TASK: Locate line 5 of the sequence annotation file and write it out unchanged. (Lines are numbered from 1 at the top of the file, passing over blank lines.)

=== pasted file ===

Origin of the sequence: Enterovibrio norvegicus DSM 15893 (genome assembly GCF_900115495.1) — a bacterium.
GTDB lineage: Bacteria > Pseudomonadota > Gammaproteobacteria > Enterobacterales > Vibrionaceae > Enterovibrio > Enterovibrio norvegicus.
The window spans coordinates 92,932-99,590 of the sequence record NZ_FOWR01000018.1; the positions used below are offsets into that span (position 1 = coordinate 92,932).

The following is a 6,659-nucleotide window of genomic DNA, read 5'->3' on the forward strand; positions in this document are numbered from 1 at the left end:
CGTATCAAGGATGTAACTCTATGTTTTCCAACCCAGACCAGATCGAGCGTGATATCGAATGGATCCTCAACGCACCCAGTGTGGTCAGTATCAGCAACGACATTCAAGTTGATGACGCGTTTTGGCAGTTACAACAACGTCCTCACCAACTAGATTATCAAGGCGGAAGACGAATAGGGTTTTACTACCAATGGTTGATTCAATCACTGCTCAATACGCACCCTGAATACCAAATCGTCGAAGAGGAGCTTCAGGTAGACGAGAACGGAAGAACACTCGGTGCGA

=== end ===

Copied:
CGTATCAAGGATGTAACTCTATGTTTTCCAACCCAGACCAGATCGAGCGTGATATCGAATGGATCCTCAACGCACCCAGTGTGGTCAGTATCAGCAACGACATTCAAGTTGATGACGCGTTTTGGCAGTTACAACAACGTCCTCACCAACTAGATTATCAAGGCGGAAGACGAATAGGGTTTTACTACCAATGGTTGATTCAATCACTGCTCAATACGCACCCTGAATACCAAATCGTCGAAGAGGAGCTTCAGGTAGACGAGAACGGAAGAACACTCGGTGCGA